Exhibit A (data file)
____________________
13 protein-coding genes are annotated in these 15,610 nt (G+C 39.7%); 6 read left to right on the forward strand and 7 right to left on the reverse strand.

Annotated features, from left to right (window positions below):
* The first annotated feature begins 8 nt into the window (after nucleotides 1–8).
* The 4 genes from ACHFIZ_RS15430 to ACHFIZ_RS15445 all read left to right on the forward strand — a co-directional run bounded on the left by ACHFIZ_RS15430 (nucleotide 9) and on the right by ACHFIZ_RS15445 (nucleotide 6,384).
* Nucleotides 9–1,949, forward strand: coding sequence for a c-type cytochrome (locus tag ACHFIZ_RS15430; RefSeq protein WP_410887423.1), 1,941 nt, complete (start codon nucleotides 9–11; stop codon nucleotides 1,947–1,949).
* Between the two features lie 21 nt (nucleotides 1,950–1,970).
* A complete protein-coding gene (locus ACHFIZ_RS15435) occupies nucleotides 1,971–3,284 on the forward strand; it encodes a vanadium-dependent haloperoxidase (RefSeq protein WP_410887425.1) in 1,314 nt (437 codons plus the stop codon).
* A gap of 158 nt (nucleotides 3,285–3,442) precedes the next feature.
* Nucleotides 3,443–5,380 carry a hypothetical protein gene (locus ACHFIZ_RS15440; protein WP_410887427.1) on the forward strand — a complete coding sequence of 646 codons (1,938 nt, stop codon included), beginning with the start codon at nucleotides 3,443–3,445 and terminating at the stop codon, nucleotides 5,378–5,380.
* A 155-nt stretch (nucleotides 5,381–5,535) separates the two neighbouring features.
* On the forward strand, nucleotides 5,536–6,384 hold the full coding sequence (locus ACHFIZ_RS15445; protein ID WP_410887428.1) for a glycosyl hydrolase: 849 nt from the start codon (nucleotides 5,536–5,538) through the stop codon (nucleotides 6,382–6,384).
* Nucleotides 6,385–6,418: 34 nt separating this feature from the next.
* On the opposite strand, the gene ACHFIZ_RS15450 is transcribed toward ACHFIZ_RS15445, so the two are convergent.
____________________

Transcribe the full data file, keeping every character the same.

13 protein-coding genes are annotated in these 15,610 nt (G+C 39.7%); 6 read left to right on the forward strand and 7 right to left on the reverse strand.

Annotated features, from left to right (window positions below):
* The first annotated feature begins 8 nt into the window (after nucleotides 1–8).
* The 4 genes from ACHFIZ_RS15430 to ACHFIZ_RS15445 all read left to right on the forward strand — a co-directional run bounded on the left by ACHFIZ_RS15430 (nucleotide 9) and on the right by ACHFIZ_RS15445 (nucleotide 6,384).
* Nucleotides 9–1,949, forward strand: coding sequence for a c-type cytochrome (locus tag ACHFIZ_RS15430; RefSeq protein WP_410887423.1), 1,941 nt, complete (start codon nucleotides 9–11; stop codon nucleotides 1,947–1,949).
* Between the two features lie 21 nt (nucleotides 1,950–1,970).
* A complete protein-coding gene (locus ACHFIZ_RS15435) occupies nucleotides 1,971–3,284 on the forward strand; it encodes a vanadium-dependent haloperoxidase (RefSeq protein WP_410887425.1) in 1,314 nt (437 codons plus the stop codon).
* A gap of 158 nt (nucleotides 3,285–3,442) precedes the next feature.
* Nucleotides 3,443–5,380 carry a hypothetical protein gene (locus ACHFIZ_RS15440; protein WP_410887427.1) on the forward strand — a complete coding sequence of 646 codons (1,938 nt, stop codon included), beginning with the start codon at nucleotides 3,443–3,445 and terminating at the stop codon, nucleotides 5,378–5,380.
* A 155-nt stretch (nucleotides 5,381–5,535) separates the two neighbouring features.
* On the forward strand, nucleotides 5,536–6,384 hold the full coding sequence (locus ACHFIZ_RS15445; protein ID WP_410887428.1) for a glycosyl hydrolase: 849 nt from the start codon (nucleotides 5,536–5,538) through the stop codon (nucleotides 6,382–6,384).
* Nucleotides 6,385–6,418: 34 nt separating this feature from the next.
* On the opposite strand, the gene ACHFIZ_RS15450 is transcribed toward ACHFIZ_RS15445, so the two are convergent.